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Employees discuss what experiences help them in their jobs.

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By Kristina Holtrop

We all know that the Washington Hospitality Association helps communities around Washington State. What we might not know is that it doesn’t only help businesses and the people who work at and patronize them, but it incubates the workforce of tomorrow with a thriving internship program.

Every ten weeks, college students rotate through the headquarters in Olympia, WA, simultaneously receiving a wage, college credits, and valuable immersion in anything from government, business, accounting, video production, marketing, to anti-human trafficking.

Take it from an intern

The Association has sponsored approximately forty internships in the last four-and-a-half years, and I was one of them, providing accounting support to the Internal Operation department over the summer of 2017. I valued my experience so much that I made a short documentary about entering the workforce through working at the Washington Hospitality Association for a college project while working here part-time and finishing my degree.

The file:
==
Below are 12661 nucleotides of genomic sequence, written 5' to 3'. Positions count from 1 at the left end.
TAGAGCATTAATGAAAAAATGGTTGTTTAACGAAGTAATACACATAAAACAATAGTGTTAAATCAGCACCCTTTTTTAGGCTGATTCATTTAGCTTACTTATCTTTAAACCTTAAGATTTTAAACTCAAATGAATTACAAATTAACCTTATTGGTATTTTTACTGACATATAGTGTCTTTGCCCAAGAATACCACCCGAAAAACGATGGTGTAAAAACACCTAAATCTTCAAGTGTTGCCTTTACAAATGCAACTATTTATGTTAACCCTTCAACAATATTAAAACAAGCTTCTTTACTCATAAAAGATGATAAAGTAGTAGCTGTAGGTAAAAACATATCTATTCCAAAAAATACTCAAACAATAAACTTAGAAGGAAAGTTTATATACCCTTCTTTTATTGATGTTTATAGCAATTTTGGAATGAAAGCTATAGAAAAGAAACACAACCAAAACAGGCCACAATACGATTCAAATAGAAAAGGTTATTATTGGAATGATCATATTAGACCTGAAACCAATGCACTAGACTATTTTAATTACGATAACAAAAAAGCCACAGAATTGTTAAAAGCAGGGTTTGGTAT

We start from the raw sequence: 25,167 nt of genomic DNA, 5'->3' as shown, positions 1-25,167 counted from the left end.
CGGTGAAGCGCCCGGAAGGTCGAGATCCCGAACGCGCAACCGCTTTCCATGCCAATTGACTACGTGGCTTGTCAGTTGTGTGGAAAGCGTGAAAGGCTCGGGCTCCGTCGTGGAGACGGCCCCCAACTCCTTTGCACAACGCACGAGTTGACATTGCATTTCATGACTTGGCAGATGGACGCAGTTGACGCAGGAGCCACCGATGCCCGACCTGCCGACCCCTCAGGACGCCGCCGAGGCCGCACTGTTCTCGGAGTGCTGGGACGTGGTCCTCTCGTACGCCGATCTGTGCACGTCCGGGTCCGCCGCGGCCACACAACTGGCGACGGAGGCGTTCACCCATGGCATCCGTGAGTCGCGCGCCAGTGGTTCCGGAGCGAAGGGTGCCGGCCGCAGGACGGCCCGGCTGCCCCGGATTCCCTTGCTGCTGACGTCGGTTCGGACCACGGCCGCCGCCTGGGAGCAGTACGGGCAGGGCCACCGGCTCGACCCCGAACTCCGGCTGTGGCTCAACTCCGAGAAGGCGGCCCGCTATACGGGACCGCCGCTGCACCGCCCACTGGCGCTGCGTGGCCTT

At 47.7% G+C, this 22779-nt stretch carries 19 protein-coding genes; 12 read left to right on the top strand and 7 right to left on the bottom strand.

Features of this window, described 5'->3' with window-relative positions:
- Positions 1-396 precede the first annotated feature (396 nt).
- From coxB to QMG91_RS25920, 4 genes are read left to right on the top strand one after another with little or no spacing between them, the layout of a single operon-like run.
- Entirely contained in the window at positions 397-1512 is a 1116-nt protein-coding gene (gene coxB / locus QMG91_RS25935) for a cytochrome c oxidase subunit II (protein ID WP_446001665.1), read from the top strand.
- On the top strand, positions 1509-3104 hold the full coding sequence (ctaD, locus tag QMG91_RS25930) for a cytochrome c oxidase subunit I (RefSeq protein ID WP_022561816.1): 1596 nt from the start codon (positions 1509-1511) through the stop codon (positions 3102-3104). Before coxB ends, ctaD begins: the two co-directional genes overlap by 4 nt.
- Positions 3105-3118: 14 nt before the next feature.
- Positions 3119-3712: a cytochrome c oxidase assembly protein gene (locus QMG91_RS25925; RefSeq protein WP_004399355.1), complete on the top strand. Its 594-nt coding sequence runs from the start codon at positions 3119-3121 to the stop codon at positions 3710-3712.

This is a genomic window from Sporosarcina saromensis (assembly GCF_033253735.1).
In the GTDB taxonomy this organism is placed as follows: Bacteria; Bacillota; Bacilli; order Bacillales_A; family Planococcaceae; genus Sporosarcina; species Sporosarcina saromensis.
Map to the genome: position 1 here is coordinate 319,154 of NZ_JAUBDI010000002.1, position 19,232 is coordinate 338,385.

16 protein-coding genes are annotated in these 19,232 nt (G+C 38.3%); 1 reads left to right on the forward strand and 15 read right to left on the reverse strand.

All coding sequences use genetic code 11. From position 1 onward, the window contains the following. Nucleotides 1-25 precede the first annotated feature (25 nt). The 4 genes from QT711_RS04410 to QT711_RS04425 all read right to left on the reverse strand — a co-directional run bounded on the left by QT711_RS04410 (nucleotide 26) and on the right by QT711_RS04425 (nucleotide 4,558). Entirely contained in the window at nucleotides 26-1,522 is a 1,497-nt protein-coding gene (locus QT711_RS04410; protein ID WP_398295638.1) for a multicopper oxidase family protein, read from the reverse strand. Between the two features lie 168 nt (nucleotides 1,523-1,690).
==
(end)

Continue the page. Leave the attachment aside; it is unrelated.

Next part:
I can confidently say that my internship was one of the most valuable parts of my education, and all nine of the employees featured in my film will agree that real-world experience is important when first entering the workforce.

Beyond the classroom

One thing that impressed me when first starting here was how important having a good company culture is to the Association. By working in the department responsible for human resources, building relationships with C-Level executives who do the hiring, and interviewing mostly recent graduates, I learned about what makes a employee a good one.

[blockquote style=”1″]I think the best thing I can do is look for great people and give them the avenue to be themselves.[/blockquote] -Anthony Anton, President/CEO of the Washington Hospitality Association

Interns can learn from example about what it takes to be a great employee. They learn how to communicate and take control of their learning and career. All the people prop up the pillars of the Association, and in turn, the members. A well-oiled organization doesn’t only help its members succeed: it also nurtures the next generation of employees as a turning cog that mutually helps the community at large.

[blockquote style=”1″]Probably one of my favorite things about working here is that it is so invested in its employees.[/blockquote] – Zooie Arnold, former Executive Assistant to the CEO/Government Affairs, current Staff Accountant

Become an intern

If you are interested in interning with the Washington Hospitality Association at their headquarters in Olympia, WA, any contact David Faro at .

Everyone enrolled in any four-year, two-year, or online college is encouraged to inquire.